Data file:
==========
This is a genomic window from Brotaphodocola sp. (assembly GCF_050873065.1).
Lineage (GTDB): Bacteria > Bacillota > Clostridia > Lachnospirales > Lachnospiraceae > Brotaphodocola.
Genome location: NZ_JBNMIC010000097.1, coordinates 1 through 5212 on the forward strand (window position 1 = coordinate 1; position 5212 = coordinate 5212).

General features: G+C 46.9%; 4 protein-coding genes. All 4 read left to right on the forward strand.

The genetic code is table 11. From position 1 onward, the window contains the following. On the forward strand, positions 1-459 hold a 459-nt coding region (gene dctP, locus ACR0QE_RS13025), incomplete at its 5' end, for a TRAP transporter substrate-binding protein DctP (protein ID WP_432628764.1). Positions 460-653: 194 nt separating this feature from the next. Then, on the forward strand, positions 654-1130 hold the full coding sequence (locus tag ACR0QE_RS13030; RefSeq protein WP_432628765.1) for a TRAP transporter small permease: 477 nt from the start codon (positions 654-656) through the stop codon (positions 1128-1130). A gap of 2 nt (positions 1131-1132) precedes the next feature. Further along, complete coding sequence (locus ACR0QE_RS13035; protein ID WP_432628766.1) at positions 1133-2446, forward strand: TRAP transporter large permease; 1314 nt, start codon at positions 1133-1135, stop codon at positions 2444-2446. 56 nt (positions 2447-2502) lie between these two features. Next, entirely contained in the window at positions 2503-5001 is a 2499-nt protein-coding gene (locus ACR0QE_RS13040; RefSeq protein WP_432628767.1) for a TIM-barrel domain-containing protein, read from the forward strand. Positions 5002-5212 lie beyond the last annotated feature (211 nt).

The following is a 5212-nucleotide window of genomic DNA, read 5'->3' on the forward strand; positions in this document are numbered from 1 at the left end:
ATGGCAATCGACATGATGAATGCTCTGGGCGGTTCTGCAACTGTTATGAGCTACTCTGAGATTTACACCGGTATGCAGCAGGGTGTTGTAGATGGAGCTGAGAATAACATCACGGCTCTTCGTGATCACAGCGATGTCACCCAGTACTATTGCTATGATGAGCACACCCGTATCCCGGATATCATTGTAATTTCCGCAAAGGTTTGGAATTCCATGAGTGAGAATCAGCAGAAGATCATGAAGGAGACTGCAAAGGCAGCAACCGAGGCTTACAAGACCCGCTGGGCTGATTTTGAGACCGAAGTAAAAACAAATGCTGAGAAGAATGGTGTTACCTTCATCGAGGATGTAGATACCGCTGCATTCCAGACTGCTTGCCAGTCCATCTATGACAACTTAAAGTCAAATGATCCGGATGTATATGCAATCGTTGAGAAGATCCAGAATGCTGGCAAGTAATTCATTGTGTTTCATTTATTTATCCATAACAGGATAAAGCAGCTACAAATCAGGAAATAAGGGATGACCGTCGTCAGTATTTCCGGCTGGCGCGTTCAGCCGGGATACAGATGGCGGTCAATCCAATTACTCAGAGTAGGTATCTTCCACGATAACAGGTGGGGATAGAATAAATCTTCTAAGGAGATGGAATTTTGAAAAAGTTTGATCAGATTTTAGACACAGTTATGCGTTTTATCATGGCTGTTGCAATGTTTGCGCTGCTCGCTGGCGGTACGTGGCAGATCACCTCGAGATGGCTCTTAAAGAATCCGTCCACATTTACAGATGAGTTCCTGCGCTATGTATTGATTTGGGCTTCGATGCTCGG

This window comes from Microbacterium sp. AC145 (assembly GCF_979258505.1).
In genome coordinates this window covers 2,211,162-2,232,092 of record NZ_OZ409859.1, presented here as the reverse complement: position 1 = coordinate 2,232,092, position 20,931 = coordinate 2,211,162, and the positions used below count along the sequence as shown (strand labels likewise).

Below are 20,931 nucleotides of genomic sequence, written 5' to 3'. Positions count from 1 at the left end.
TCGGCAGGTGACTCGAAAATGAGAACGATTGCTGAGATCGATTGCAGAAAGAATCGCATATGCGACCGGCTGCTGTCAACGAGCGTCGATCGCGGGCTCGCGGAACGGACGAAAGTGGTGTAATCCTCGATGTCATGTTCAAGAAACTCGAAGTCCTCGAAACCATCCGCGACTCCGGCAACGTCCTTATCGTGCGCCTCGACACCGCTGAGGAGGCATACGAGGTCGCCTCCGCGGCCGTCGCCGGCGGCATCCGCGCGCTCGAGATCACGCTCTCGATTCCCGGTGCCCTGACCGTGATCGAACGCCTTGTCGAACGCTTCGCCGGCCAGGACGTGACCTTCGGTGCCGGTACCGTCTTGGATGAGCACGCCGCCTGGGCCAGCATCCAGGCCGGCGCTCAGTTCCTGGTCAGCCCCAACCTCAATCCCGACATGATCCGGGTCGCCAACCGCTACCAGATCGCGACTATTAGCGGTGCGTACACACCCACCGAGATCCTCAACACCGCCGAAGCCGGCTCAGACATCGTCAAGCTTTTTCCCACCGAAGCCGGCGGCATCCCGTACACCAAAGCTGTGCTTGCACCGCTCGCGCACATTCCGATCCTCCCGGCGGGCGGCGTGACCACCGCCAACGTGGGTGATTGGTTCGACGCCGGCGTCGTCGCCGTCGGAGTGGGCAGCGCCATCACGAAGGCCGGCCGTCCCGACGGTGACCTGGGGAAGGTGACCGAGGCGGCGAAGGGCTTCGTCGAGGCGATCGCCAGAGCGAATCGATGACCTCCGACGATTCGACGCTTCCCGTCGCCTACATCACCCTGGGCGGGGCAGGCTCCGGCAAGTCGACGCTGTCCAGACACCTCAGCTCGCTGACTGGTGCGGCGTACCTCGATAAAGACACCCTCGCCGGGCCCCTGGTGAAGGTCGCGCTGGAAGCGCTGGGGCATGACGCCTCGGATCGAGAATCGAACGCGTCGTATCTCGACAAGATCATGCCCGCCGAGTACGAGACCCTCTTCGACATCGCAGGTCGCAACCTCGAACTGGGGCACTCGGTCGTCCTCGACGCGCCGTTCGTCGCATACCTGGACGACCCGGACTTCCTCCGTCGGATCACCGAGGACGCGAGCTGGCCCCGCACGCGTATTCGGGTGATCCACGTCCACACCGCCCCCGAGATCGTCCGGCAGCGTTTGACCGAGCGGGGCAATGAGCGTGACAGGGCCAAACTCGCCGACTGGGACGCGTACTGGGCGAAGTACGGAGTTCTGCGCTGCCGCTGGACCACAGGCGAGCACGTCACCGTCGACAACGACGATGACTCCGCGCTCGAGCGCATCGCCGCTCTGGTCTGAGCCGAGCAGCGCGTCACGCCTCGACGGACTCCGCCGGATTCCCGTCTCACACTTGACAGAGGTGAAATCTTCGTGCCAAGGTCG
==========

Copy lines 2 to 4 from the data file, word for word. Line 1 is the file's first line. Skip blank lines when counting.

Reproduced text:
Lineage (GTDB): Bacteria > Bacillota > Clostridia > Lachnospirales > Lachnospiraceae > Brotaphodocola.
Genome location: NZ_JBNMIC010000097.1, coordinates 1 through 5212 on the forward strand (window position 1 = coordinate 1; position 5212 = coordinate 5212).

General features: G+C 46.9%; 4 protein-coding genes. All 4 read left to right on the forward strand.